Former Columbia student Alexandria “Alexa” Baute shot and killed in Logan Square

By Mateusz Janik, Staff Reporter

Shane Tolentino
Alexandria “Alexa” Baute, a 27-year-old who attended Columbia in 2011, was shot and killed on April 7 while waiting outside a 7-Eleven.

Alexandria “Alexa” Baute, an outgoing Logan Square resident and former Columbia student known for being “unapologetically herself,” was shot dead while waiting in line outside a 7-Eleven.

Baute, 27, known as Alexa to her family and friends, was shot in the chest by a stray bullet shortly after 8 p.m. on April 7 while waiting outside a 7-Eleven in the 2900 block of W. Fullerton Avenue in Logan Square with her friend Ricky Gould, police said. She was later transported to Advocate Illinois Masonic Medical Center where she was pronounced dead, according to the Chicago Police Department’s news affairs office.

“We were going to grab some cigarettes and head back into her apartment,” Gould said in an interview with the Chronicle. “The whole way we’re just having such a good time, laughing, walking down the sidewalk, reliving old memories.”

For those who knew Baute personally, she was someone who valued friendship over anything else and was “unapologetically herself” at all times, said her mother, Patricia Baute.

“You’ll get the real version of her in any capacity. She has the biggest heart of anyone I know,” Patricia Baute said. “No matter what she was going through, she would always make sure that she was there for everybody else. She’s the one who would always have everybody’s back.”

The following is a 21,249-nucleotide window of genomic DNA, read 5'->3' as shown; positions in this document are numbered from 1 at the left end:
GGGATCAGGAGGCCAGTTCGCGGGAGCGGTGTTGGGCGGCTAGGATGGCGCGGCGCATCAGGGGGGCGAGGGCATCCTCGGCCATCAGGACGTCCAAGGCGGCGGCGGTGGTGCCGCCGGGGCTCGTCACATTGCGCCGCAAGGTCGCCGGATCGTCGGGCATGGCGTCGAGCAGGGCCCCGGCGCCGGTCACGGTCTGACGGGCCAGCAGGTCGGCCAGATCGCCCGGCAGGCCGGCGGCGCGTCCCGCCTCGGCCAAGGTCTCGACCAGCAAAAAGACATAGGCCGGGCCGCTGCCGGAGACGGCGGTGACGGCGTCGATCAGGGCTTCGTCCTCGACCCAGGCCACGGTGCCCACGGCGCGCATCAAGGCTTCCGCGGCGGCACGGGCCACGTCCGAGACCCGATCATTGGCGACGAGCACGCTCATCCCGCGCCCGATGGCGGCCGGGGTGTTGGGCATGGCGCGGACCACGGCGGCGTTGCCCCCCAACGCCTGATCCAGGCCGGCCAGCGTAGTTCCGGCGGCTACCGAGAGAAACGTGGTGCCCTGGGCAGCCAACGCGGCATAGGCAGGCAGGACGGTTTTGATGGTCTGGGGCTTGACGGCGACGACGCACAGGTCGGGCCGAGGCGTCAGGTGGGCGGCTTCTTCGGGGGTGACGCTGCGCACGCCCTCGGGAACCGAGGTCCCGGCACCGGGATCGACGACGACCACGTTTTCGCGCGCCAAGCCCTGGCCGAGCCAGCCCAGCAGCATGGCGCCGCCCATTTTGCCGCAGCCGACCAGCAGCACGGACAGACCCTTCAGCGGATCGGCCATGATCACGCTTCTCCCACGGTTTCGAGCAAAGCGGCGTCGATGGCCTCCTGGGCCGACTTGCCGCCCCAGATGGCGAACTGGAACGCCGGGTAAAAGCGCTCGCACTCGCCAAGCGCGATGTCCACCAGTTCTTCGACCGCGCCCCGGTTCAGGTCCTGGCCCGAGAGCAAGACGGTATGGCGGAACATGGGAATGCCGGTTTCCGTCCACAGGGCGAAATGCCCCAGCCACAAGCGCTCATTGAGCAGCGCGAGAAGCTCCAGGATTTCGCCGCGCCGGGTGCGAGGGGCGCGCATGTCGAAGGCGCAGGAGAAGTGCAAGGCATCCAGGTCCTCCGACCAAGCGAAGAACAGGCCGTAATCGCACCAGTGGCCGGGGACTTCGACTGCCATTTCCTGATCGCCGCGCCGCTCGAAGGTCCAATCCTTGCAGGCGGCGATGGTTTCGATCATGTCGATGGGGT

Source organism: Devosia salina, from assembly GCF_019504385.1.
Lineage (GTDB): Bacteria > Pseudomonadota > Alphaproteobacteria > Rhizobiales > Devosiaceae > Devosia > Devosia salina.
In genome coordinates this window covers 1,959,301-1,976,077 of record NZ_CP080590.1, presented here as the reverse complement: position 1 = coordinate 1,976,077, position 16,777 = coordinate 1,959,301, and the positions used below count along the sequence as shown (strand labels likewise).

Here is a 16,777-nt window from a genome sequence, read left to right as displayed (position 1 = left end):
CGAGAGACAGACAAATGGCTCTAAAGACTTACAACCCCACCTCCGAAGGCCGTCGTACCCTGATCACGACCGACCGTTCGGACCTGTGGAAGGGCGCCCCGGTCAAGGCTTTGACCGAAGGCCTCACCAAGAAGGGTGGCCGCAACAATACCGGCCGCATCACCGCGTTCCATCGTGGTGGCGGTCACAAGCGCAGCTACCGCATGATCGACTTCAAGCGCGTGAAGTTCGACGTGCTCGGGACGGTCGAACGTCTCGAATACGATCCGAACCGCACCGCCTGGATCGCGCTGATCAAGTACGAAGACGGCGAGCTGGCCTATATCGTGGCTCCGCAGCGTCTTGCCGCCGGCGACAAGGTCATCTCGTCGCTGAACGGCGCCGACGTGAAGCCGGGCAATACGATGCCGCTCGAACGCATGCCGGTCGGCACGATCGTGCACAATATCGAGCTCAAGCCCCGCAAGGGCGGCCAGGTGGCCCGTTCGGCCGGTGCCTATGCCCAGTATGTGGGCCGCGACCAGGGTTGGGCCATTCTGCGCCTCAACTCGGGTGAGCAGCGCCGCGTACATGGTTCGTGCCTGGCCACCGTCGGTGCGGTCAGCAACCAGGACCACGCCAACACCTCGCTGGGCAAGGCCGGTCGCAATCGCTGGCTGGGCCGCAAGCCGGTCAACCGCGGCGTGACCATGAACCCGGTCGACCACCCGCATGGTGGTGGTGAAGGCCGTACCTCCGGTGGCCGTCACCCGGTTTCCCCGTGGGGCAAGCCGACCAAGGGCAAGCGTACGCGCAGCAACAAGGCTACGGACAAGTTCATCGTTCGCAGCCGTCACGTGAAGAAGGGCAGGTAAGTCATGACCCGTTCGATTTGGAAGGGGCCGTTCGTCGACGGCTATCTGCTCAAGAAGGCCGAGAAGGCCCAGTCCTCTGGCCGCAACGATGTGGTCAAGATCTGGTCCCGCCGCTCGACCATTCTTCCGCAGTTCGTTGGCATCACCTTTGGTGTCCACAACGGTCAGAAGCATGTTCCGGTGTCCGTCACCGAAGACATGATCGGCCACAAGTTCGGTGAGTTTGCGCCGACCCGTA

Alexa Baute grew up in the west suburbs of Roselle, attending Trinity Lutheran elementary school and graduating from Lake Park High School. She took photography classes at Columbia in 2011.

Unsure of what career path she wanted to take, Alexa Baute dabbled in her passions for photography, writing and music, her mother said.

She loved hardcore and punk rock music, and even played bass in a band named “Piece of Mind” that toured the country in 2016, Patricia Baute said.

“She was really into the local Chicago music scene,” said Jim Briscoe, Baute’s friend from high school. “[She was] definitely big on supporting local music and her friends that were in different bands of all types of genres.”

Briscoe was in Colorado when he heard the news about Baute, and said he immediately got in his car and drove approximately 1,100 miles back to Illinois to be with her family and friends.

“I know she would have done that for me if I ended up passing,” Briscoe said.

Another friend, Tate Schauer, thought of Alexa Baute as stubborn, but also as someone they could trust.

“Alexa was the one person that I didn’t have to keep a secret from. She knew every single thing about me,” said Schauer, who had known Baute since high school. “There was never any judgment and that always followed suit. She wanted that same respect, and she demanded it.”

Alexa Baute’s father, Jeffrey Baute, said his daughter particularly enjoyed working at Jack & Ginger’s in Logan Square, and that she dreamed of opening her own restaurant.

“We talked about one day her having her own bar [or] restaurant, so that was really her goal,” Jeffrey Baute said. “She was growing into herself and finding what she wanted to do.”

According to local anti-gun violence activist and crisis responder Andrew Holmes, an investigation to find the shooter has been opened by the Chicago Police Departments’ Area North detectives, and officials are following up with leads as well as examining footage from the scene.

Holmes is also helping the family organize a $9,000 reward for information that leads to an arrest.

“I’m not angry yet. I know that will happen, but at this point, the detectives are doing their job,” Jeffrey Baute said. “I’m not going down that rabbit hole.”

In addition to her parents, Patricia and Jeffrey Baute; and friends, Gould, Briscoe, and Schauer; Baute is survived by the many people who have come across her in Logan Square.